About CIHR’s Antimicrobial Resistance Initiatives
- News release: Addressing global threat of antimicrobial resistance
Ottawa, Ontario, May 24, 2017
- News release: Government of Canada supports world-class research on antimicrobial resistance
Vancouver, BC, April 13, 2015
Antimicrobial resistance is recognized internationally as an emerging health crisis that threatens to undermine our ability to control bacterial infections. The complacency generated by the success of antibiotics has led to their widespread overuse and misuse, accelerating the generation of multi-drug resistance. Once known mainly to researchers, resistant microbes like methicillin-resistant staphylococcus aureus (MRSA), vancomycin-resistant Enterococcus (VRE), and Clostridium difficile have entered the public consciousness, and pose a serious health threat. If the spread of antimicrobial resistance is not checked, and if new methods for treating bacterial infections are not found, we face returning to a pre-antibiotic-like era. Antimicrobial resistance has been a research priority of the CIHR Institute of Infection and Immunity (III) since its inception, and a number of strategic research initiatives have been launched to address this global health problem by promoting and supporting research related to mechanisms and processes that impact the emergence and spread of resistance , including with the Safe Food and Water initiative, the Novel Alternatives to Antibiotics (NAA) initiative, the Canada-UK Partnership on Antibiotic Resistance, and most recently the Joint Programming Initiative on Antimicrobial Resistance (JPIAMR).
Canadian Research Coalition for Safe Food and Water
The Institute of Infection and Immunity (III) spearheaded the formation of the Canadian Research Coalition for Safe Food and Water in 2001 by inviting members of Canada’s food and water research and industry sectors to a workshop to develop a national food and water safety research agenda. Participants at this initial workshop formed the Canadian Research Coalition for Safe Food and Water which was formalized in October 2002. The Coalition is made up of 17 partners and has the goal of building a national, coordinated research agenda in the area of microbial contamination of food and water and antimicrobial resistance in the food chain. The Coalition has supported the launch of two research initiatives: Microbial Safety of Food and Water-Needs, Gaps and Opportunities Assessment, launched in May 2002; and Microbial Contamination of Food and Water and Antimicrobial Resistance in the Food Chain, Phase II – Establishing a Framework, launched in November 2002. III also supported one project in collaboration with the Canadian Water Network through the Integrated Disinfectant Strategy Optimization program which focuses on the disinfection of Canada’s drinking water.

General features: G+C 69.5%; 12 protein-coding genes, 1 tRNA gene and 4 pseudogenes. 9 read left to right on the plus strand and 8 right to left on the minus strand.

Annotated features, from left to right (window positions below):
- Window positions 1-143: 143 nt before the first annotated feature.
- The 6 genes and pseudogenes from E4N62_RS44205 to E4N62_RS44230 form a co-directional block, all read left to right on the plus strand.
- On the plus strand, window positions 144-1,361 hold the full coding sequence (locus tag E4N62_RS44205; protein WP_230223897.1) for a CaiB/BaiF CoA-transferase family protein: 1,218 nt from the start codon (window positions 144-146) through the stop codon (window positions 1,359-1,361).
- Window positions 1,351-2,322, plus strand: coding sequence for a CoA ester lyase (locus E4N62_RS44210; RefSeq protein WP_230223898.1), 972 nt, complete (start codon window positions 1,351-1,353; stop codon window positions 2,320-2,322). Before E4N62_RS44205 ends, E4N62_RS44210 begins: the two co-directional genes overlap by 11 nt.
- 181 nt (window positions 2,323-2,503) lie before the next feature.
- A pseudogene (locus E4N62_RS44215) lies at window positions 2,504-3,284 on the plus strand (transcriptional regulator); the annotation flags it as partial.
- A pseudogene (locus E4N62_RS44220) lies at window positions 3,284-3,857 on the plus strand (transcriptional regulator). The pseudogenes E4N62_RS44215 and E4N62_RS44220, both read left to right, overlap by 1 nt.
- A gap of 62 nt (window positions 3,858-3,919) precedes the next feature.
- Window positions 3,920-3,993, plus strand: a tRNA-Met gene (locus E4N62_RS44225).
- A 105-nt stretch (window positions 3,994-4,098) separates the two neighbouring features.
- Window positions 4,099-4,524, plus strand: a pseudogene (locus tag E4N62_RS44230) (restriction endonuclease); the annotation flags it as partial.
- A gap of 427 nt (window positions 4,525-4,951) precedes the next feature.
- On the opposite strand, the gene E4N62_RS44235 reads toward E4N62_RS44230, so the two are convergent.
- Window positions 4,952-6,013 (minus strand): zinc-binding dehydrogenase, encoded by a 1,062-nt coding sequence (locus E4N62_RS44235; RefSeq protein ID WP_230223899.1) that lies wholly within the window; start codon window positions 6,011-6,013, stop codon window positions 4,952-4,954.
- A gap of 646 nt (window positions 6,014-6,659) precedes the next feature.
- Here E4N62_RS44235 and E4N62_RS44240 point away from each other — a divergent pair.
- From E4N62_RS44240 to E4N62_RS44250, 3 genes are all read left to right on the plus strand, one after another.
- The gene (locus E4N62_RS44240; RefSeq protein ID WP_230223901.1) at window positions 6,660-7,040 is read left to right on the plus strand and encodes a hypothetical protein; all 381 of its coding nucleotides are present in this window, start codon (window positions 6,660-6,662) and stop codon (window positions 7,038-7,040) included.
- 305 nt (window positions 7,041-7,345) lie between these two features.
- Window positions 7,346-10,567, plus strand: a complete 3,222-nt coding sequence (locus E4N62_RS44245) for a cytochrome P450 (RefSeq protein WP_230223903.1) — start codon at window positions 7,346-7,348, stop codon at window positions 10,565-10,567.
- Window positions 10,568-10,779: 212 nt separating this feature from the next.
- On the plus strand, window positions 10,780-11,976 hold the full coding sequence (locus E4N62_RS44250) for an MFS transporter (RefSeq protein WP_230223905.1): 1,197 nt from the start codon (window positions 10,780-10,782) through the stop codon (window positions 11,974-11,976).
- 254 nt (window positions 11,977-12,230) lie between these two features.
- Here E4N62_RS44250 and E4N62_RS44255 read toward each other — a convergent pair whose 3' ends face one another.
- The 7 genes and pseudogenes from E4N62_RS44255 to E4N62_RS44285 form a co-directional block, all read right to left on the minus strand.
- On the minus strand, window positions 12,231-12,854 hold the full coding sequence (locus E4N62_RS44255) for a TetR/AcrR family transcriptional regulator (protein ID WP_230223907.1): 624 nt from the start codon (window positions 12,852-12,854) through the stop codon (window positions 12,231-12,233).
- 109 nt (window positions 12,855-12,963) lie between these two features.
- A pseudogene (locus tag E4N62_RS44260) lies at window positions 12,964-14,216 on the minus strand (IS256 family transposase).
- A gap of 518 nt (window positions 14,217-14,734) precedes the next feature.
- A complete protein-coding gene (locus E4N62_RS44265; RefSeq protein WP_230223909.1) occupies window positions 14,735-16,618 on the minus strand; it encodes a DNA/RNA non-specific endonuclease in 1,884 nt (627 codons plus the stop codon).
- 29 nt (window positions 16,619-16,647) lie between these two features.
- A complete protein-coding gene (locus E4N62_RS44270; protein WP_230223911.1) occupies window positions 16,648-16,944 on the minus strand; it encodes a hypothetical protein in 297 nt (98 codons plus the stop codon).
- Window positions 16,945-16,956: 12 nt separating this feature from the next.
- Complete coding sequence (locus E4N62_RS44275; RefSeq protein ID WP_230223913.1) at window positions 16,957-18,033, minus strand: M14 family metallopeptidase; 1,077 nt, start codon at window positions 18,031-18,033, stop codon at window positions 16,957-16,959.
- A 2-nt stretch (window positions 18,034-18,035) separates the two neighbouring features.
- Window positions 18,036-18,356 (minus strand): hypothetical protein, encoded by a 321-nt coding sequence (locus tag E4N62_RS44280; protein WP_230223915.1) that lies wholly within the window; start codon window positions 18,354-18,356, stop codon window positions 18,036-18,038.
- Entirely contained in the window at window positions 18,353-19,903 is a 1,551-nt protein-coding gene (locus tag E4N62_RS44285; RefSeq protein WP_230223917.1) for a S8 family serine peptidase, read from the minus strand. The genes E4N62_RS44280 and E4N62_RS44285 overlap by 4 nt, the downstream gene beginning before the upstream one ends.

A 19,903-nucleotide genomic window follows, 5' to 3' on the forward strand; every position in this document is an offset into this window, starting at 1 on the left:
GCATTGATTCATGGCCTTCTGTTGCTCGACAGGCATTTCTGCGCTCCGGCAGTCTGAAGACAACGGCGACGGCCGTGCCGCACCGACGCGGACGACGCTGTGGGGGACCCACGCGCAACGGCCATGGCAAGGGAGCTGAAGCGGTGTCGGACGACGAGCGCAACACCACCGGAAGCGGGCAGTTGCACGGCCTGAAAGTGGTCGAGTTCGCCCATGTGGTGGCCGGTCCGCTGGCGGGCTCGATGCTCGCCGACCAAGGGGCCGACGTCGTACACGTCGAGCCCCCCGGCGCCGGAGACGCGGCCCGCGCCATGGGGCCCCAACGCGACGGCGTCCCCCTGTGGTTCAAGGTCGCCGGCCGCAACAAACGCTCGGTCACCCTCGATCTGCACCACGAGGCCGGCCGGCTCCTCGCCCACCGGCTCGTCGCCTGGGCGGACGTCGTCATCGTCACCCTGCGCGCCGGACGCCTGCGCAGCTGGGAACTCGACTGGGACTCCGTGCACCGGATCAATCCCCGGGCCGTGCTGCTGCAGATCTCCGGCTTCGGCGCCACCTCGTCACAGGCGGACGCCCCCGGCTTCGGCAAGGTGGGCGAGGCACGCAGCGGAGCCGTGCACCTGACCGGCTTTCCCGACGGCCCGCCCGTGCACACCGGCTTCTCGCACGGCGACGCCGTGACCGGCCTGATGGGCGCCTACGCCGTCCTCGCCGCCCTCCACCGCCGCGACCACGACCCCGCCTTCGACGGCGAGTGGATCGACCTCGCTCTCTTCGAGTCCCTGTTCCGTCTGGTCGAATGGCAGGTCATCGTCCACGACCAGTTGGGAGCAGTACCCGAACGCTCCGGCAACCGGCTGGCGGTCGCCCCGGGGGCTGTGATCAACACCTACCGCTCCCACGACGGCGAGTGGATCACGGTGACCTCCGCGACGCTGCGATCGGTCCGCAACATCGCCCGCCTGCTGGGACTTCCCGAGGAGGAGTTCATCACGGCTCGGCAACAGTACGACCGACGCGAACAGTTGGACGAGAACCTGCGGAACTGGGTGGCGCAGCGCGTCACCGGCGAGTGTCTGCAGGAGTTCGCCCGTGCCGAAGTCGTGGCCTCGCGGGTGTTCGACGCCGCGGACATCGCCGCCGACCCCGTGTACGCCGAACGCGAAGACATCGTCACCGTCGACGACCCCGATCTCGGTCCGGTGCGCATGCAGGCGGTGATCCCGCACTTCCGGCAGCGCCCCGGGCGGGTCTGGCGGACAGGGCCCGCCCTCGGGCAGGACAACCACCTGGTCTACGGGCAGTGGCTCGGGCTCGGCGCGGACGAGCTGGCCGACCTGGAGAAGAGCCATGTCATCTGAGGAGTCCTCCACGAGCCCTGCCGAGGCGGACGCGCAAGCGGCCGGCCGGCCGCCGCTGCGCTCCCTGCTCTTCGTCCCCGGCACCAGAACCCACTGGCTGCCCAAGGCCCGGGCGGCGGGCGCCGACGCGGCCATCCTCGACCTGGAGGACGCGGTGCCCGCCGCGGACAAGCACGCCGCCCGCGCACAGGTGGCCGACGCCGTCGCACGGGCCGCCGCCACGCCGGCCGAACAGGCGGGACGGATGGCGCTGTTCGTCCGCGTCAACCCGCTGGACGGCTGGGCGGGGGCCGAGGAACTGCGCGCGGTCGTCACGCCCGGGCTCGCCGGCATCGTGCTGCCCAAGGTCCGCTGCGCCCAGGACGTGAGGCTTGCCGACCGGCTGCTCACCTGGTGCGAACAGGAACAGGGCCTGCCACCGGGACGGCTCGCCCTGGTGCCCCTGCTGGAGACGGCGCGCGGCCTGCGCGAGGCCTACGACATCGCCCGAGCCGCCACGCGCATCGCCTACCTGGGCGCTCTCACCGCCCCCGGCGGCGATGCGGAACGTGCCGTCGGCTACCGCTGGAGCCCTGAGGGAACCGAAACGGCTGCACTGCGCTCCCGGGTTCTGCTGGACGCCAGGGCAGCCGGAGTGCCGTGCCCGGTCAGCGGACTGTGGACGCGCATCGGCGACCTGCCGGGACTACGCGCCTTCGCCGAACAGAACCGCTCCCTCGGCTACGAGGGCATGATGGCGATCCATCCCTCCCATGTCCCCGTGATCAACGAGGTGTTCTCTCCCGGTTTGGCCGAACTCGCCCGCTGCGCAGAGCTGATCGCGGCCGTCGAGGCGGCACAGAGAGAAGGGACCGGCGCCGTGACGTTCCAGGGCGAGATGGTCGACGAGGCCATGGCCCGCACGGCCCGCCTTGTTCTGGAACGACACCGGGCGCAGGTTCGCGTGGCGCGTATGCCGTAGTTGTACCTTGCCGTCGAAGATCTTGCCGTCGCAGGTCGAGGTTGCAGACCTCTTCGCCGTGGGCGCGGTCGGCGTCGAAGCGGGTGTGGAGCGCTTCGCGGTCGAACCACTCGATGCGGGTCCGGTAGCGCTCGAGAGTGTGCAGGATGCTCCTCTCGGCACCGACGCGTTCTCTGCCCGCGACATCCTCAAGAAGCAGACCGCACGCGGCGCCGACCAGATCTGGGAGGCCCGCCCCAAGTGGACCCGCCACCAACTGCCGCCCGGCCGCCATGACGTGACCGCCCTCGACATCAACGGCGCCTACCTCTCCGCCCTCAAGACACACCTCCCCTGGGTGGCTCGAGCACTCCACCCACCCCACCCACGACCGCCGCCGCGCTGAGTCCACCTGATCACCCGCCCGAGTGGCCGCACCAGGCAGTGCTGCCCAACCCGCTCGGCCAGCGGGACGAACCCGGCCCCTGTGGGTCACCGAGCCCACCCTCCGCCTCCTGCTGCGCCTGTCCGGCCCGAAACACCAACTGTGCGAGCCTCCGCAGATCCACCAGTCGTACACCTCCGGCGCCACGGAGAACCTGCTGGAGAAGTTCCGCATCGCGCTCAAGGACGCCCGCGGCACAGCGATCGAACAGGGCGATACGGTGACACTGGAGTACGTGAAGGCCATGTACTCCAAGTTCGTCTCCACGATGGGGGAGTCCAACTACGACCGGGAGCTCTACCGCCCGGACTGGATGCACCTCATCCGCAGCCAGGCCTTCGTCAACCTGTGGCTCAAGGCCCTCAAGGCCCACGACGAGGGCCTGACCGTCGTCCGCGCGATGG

Novel Alternatives to Antibiotics Initiative
The NAA Funding Opportunity was designed to augment the existing research funding available through the CIHR open competitions by attracting applications focused on novel approaches to antibiotic resistance, including research areas such as phage therapy or probiotics in which Canada had little or no research capacity. The Funding Opportunity, launched in partnership with 26 private and public sector partners resulted in the funding of seven Seed Grants, two Fellowships, one Proof of Principle Award, two Collaborative Health Research Projects and eight Emerging Team Grants for a total investment of more than $13 million. Several of the funded projects were in the previously underserved area of bacteriophage research.
Canada-UK Partnership on Antibiotic Resistance
A partnership was initiated with the UK. In July 2007, the Canadian High Commission in London hosted a series of meetings between III, the Wellcome Trust and the UK MRC to explore opportunities for international partnership. The result was a Canada/UK workshop, organized by the UKMRC, III, and the Canadian High Commission which took place in London on February 6th and 7th, 2008. More than 40 participants were invited with roughly half being from the UK and half from Canada. The purpose of the workshop was to bring together researchers with different perspectives on the problem of antibiotic resistance in order to address topics such as immune modulation, molecular determinants of resistance, clinical aspects, and systems biology approaches. The objective was to assess whether there would be genuine gains through facilitating the creation and support of UK/Canadian partnerships between researchers with complementary expertise and whether such collaborations would result in improved mechanisms to address the problem of antibiotic resistance. The full workshop report is available on the Institute website.
Canada-UK Catalyst Grant